Module 5

I intend to use humanist approach toward motivation for my students. According to Woolfolk (2014) the humanist approach concentrated on “intrinsic sources of motivation as person’s needs for ‘self-actualization” (p. 479). I intend to support students’ internal goals for their art. I would rather have them not compromise their art instead of altering it in order to get a reward. It would be best for students to build confidence in making artwork so they can take risks and think creatively and see the significance of the work being done.

The different assessment techniques I will use are looking at the students’ portfolio work, oral presentations and written assignments. The learner-center method I plan to use in my classroom is Constructivist. I plan on incorporating class discussions on artworks from history as well as contemporary, art critiques and presentations for students to discuss technical aspects to their pieces, what works and what will need improvement. I will have students sit in groups at tables for large workspaces and they can interact with each other to get immediate feedback. I can use Backward Design to effectively design instruction by figuring out what the goals and outcomes of the unit will be, how I can access the work to see if the desired goal was achieved. From all of this I can then build my lesson effectively toward the unit objectives.

In stage one, I incorporated Bloom’s taxonomy by referring to the cognitive domain. The outcome/goal for students is to understand a movement in art by analyzing past works and dissecting the works by their elements. Through this students will be able to create surrealist animals and evaluate theirs as well as their classmates for further comprehension. In stage two, the main assessment I incorporated into my backward design is the portfolio because the unit is a project based learning unit. I also incorporated an art critique for students to verbalize their ideas and understanding. I planned the learning experiences in Stage 3 by taking into account learner diversity by allowing students to work through the steps in the project at their own pace and only have a due date at the end of the unit. I chose the constructivist approach in order for students to develop their art through their experiences and what they learn in class. They will then be able to reflect on the unit through discussion and the art critique.   According to Winters (2011) “art and design education places a good deal of emphasis on students becoming increasingly self-reliant in their learning” (p. 91).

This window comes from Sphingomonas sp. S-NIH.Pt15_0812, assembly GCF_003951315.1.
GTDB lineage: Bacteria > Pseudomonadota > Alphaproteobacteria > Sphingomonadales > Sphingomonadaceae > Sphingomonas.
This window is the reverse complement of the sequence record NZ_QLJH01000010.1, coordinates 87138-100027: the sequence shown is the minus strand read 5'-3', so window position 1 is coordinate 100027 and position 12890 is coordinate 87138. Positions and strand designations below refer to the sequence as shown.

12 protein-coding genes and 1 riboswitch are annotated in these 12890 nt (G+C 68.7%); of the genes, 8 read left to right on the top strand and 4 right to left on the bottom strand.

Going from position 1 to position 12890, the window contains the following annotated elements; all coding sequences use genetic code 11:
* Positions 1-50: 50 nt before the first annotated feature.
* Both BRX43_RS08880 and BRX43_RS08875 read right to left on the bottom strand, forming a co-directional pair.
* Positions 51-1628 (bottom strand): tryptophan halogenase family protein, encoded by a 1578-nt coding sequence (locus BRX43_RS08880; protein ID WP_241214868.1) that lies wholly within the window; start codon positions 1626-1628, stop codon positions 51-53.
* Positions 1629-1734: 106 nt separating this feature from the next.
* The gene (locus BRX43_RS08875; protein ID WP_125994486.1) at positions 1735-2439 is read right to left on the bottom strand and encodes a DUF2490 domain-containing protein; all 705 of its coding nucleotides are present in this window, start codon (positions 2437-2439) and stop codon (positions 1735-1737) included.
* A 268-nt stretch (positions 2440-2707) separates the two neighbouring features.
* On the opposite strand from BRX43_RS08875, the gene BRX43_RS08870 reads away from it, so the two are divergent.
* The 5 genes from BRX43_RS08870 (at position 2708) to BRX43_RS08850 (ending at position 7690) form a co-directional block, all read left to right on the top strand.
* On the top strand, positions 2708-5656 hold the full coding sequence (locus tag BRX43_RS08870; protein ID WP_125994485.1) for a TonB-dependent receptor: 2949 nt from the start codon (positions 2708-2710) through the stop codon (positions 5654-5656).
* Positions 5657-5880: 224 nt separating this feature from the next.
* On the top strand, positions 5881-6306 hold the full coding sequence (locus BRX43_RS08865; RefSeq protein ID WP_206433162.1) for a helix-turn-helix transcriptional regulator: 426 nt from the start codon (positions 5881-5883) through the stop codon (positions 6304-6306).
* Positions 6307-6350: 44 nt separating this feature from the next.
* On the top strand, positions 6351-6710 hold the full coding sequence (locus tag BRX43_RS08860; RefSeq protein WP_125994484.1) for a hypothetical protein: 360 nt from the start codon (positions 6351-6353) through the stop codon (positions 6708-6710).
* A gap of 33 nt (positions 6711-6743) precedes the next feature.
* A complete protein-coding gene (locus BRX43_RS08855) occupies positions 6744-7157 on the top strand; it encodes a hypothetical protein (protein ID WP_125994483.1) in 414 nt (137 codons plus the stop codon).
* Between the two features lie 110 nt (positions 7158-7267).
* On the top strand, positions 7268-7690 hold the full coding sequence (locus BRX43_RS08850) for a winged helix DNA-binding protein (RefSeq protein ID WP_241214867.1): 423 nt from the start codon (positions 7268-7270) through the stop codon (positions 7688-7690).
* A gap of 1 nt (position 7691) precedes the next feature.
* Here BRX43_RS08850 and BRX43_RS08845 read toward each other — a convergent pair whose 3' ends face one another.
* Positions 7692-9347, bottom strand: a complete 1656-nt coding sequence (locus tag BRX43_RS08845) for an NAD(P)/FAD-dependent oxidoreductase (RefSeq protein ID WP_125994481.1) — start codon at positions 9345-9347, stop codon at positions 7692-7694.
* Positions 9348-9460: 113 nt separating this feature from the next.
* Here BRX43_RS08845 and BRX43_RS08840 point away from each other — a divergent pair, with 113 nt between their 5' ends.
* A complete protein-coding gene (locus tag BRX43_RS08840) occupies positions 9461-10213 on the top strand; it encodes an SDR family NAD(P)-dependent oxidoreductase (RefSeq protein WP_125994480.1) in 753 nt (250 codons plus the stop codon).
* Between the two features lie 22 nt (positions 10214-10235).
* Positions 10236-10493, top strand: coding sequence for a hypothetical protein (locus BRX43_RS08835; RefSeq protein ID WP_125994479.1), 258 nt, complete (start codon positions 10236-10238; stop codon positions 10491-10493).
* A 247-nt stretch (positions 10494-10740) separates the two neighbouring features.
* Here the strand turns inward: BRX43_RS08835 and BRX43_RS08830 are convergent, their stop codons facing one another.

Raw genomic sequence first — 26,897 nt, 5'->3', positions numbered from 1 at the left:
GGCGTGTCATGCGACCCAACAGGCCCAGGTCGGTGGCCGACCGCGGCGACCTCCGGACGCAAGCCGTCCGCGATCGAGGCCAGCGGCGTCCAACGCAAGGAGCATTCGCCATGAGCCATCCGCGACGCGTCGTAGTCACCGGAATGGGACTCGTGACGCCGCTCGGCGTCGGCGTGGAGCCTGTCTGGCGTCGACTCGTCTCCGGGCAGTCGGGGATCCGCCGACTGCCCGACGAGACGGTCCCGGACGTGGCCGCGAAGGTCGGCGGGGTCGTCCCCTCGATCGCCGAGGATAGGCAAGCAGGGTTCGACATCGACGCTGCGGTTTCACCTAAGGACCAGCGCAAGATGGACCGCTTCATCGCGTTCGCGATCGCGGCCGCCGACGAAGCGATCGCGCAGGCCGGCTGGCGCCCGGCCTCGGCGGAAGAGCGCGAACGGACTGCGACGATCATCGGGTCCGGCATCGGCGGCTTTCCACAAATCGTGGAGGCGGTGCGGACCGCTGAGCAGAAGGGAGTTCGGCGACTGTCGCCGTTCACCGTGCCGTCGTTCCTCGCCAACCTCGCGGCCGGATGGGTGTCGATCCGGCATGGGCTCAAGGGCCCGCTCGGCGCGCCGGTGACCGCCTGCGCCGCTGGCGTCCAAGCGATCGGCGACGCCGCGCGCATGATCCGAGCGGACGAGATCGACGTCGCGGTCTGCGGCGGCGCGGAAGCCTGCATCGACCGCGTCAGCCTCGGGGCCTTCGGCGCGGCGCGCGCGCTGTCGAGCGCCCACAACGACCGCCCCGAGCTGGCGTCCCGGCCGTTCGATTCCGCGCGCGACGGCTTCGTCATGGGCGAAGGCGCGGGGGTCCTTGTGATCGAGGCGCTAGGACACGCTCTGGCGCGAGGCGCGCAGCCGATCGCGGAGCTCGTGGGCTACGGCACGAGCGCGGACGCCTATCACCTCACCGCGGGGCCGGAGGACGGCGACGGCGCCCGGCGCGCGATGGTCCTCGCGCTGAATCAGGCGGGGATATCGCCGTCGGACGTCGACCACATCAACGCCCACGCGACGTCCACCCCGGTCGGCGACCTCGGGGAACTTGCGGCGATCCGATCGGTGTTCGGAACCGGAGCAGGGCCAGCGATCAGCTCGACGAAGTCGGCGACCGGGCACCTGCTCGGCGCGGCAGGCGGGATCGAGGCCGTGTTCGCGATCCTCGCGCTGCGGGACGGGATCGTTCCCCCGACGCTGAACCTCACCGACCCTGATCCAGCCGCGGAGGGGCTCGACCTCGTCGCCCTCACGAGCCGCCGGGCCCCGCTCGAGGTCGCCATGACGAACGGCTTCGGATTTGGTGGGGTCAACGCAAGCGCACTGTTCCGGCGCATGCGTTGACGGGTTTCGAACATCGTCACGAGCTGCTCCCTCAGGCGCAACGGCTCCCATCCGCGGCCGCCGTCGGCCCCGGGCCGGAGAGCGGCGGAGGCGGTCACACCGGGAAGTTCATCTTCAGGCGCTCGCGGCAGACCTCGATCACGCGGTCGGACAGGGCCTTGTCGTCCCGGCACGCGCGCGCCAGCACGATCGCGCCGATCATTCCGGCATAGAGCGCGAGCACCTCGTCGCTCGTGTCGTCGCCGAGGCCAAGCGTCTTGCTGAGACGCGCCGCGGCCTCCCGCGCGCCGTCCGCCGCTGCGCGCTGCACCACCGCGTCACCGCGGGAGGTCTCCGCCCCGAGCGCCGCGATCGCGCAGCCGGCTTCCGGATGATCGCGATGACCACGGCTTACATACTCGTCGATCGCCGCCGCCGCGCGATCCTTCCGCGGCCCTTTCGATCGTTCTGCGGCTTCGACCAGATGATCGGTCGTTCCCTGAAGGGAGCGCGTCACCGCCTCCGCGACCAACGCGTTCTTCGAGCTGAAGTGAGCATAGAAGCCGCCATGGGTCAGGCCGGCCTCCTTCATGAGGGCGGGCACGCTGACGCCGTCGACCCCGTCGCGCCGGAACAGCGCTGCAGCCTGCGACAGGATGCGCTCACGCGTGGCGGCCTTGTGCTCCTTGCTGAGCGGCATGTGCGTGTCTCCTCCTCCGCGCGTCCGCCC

I chose surrealism as a topic to achieve the standards because it has multiple facets, from the start of the movement to creating a surrealist object within a surrealist artwork. I thought this topic would suit student learning to gain knowledge in art history and creating abstraction in elements of their design.

I believe the Backward Design Framework helped me in designing my lesson because I was able to first figure out the goals and outcomes of what my unit would be and how I can evaluate if those goals are met. From the first two steps I was able to dive deep into the lesson plan and have it as a project based unit with a series of steps.